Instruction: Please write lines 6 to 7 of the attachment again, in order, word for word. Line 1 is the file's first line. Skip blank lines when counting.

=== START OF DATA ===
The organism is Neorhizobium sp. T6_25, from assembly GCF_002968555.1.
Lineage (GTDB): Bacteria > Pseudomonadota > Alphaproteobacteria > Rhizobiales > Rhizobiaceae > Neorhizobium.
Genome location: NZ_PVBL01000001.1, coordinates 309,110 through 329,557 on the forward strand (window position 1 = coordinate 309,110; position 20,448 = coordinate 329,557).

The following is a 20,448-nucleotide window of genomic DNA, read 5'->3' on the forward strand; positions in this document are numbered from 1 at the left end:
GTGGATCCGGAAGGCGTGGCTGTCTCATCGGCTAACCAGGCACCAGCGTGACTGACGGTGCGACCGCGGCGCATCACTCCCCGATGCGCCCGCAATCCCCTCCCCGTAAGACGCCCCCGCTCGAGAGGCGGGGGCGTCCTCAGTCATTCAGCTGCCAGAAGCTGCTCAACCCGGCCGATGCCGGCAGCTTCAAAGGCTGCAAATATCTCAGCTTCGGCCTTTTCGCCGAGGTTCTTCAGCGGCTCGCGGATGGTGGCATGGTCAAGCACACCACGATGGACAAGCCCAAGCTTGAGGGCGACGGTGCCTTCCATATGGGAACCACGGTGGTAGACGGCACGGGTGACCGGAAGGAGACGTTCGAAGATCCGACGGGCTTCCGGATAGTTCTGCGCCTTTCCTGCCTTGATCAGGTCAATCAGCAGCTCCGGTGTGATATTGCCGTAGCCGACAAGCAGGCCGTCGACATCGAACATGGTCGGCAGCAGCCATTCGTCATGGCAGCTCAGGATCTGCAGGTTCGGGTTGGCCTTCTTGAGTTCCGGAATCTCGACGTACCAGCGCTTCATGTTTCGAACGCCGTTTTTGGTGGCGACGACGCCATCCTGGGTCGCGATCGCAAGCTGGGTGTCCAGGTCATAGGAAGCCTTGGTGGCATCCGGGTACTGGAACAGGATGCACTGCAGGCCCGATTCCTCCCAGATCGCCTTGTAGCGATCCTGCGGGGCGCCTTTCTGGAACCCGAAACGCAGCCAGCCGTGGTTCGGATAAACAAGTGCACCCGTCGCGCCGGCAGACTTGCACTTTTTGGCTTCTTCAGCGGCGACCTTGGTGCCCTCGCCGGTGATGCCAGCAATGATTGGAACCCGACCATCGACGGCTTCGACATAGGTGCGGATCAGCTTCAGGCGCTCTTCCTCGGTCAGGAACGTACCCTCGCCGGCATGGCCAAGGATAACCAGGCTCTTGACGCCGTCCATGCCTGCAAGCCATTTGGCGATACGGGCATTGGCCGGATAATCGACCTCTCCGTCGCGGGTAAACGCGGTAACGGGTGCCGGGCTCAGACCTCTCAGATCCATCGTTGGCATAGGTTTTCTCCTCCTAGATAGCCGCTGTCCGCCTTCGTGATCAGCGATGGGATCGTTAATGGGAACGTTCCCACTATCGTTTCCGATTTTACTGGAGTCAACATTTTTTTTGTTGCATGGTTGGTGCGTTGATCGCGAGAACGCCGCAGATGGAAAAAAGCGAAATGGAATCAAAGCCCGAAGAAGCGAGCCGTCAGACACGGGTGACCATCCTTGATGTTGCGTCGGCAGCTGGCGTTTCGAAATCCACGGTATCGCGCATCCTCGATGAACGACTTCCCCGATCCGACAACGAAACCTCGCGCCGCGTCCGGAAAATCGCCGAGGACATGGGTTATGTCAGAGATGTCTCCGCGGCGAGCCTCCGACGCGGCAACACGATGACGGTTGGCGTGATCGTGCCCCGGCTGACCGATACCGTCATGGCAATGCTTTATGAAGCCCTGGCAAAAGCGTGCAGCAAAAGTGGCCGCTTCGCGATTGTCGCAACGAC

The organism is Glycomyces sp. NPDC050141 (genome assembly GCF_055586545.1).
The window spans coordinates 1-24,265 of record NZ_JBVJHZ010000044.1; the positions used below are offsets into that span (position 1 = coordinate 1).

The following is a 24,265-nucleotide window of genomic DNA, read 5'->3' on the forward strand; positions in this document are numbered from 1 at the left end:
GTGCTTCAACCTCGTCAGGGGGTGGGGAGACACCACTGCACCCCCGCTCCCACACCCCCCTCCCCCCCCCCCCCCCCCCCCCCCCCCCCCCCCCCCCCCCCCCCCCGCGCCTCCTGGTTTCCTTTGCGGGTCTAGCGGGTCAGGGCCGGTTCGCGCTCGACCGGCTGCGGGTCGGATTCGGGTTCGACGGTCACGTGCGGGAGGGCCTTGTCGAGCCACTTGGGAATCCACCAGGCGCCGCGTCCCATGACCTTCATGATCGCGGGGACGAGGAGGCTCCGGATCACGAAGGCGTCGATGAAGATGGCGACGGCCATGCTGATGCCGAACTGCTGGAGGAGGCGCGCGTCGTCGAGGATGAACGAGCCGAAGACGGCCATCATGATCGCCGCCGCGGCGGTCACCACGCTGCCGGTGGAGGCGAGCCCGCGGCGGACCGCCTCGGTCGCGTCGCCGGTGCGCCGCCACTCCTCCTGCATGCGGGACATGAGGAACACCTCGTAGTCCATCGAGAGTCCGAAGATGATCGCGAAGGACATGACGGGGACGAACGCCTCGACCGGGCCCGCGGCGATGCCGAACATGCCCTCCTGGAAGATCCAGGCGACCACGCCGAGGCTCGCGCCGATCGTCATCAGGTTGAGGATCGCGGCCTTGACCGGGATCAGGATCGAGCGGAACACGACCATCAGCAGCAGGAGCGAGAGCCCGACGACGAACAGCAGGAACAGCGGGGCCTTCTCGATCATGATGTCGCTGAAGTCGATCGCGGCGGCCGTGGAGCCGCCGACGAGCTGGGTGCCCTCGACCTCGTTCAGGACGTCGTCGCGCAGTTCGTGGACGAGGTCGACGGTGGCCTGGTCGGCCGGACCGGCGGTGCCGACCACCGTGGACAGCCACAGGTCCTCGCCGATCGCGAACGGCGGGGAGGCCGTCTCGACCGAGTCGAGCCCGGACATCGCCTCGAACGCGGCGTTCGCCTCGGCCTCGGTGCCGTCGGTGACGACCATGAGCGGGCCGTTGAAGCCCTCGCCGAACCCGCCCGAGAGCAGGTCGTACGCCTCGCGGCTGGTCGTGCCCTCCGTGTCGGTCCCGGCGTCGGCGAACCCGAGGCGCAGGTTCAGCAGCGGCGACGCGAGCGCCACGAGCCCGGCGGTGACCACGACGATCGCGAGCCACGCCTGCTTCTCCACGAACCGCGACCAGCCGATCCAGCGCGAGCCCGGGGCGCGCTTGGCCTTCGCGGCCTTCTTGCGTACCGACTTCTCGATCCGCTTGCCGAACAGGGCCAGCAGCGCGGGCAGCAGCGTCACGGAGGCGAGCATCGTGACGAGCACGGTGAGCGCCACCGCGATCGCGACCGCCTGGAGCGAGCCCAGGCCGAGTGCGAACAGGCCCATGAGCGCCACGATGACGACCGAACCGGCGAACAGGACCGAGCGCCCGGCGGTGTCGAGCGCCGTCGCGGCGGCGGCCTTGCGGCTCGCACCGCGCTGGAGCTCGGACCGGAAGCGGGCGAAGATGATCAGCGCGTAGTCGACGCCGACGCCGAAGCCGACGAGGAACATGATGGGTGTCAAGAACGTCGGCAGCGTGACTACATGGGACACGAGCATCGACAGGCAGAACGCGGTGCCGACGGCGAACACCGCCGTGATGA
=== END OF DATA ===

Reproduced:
The organism is Glycomyces sp. NPDC050141 (genome assembly GCF_055586545.1).
The window spans coordinates 1-24,265 of record NZ_JBVJHZ010000044.1; the positions used below are offsets into that span (position 1 = coordinate 1).